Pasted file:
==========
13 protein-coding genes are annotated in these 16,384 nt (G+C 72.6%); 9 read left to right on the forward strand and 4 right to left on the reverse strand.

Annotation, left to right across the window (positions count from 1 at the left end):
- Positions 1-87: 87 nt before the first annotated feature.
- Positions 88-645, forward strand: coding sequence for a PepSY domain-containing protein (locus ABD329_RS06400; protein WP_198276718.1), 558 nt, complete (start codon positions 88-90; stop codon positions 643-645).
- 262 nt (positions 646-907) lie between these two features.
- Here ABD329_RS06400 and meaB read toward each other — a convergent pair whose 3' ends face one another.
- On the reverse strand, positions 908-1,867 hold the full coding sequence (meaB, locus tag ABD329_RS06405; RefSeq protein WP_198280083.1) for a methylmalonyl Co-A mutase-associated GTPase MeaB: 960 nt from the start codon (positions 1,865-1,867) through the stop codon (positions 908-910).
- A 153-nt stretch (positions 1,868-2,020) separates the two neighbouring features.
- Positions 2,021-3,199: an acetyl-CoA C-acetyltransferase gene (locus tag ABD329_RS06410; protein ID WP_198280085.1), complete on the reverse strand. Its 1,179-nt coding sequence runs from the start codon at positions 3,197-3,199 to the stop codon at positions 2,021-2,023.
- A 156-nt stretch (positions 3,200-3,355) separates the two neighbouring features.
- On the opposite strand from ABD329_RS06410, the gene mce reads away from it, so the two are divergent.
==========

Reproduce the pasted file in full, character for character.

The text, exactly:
13 protein-coding genes are annotated in these 16,384 nt (G+C 72.6%); 9 read left to right on the forward strand and 4 right to left on the reverse strand.

Annotation, left to right across the window (positions count from 1 at the left end):
- Positions 1-87: 87 nt before the first annotated feature.
- Positions 88-645, forward strand: coding sequence for a PepSY domain-containing protein (locus ABD329_RS06400; protein WP_198276718.1), 558 nt, complete (start codon positions 88-90; stop codon positions 643-645).
- 262 nt (positions 646-907) lie between these two features.
- Here ABD329_RS06400 and meaB read toward each other — a convergent pair whose 3' ends face one another.
- On the reverse strand, positions 908-1,867 hold the full coding sequence (meaB, locus tag ABD329_RS06405; RefSeq protein WP_198280083.1) for a methylmalonyl Co-A mutase-associated GTPase MeaB: 960 nt from the start codon (positions 1,865-1,867) through the stop codon (positions 908-910).
- A 153-nt stretch (positions 1,868-2,020) separates the two neighbouring features.
- Positions 2,021-3,199: an acetyl-CoA C-acetyltransferase gene (locus tag ABD329_RS06410; protein ID WP_198280085.1), complete on the reverse strand. Its 1,179-nt coding sequence runs from the start codon at positions 3,197-3,199 to the stop codon at positions 2,021-2,023.
- A 156-nt stretch (positions 3,200-3,355) separates the two neighbouring features.
- On the opposite strand from ABD329_RS06410, the gene mce reads away from it, so the two are divergent.